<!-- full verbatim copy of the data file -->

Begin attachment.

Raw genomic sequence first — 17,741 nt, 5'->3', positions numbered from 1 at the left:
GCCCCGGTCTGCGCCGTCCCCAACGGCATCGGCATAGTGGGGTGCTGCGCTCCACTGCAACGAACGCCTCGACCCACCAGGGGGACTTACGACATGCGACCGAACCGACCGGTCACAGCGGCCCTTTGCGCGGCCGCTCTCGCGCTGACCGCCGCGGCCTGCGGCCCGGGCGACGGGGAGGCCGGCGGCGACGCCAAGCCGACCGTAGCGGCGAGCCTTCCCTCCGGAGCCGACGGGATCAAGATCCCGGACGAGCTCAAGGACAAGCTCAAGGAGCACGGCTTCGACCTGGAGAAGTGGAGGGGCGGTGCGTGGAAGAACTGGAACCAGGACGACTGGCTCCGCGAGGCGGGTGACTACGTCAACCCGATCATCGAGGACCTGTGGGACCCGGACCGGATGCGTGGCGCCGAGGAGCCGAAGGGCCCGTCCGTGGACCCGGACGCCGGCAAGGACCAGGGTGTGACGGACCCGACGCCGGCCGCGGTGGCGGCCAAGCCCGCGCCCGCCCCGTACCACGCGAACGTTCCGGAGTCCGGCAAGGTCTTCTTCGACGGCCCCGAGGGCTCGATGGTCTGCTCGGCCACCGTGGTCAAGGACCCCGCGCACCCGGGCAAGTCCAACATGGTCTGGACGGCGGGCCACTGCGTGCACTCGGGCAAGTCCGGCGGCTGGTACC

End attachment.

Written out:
Raw genomic sequence first — 17,741 nt, 5'->3', positions numbered from 1 at the left:
GCCCCGGTCTGCGCCGTCCCCAACGGCATCGGCATAGTGGGGTGCTGCGCTCCACTGCAACGAACGCCTCGACCCACCAGGGGGACTTACGACATGCGACCGAACCGACCGGTCACAGCGGCCCTTTGCGCGGCCGCTCTCGCGCTGACCGCCGCGGCCTGCGGCCCGGGCGACGGGGAGGCCGGCGGCGACGCCAAGCCGACCGTAGCGGCGAGCCTTCCCTCCGGAGCCGACGGGATCAAGATCCCGGACGAGCTCAAGGACAAGCTCAAGGAGCACGGCTTCGACCTGGAGAAGTGGAGGGGCGGTGCGTGGAAGAACTGGAACCAGGACGACTGGCTCCGCGAGGCGGGTGACTACGTCAACCCGATCATCGAGGACCTGTGGGACCCGGACCGGATGCGTGGCGCCGAGGAGCCGAAGGGCCCGTCCGTGGACCCGGACGCCGGCAAGGACCAGGGTGTGACGGACCCGACGCCGGCCGCGGTGGCGGCCAAGCCCGCGCCCGCCCCGTACCACGCGAACGTTCCGGAGTCCGGCAAGGTCTTCTTCGACGGCCCCGAGGGCTCGATGGTCTGCTCGGCCACCGTGGTCAAGGACCCCGCGCACCCGGGCAAGTCCAACATGGTCTGGACGGCGGGCCACTGCGTGCACTCGGGCAAGTCCGGCGGCTGGTACC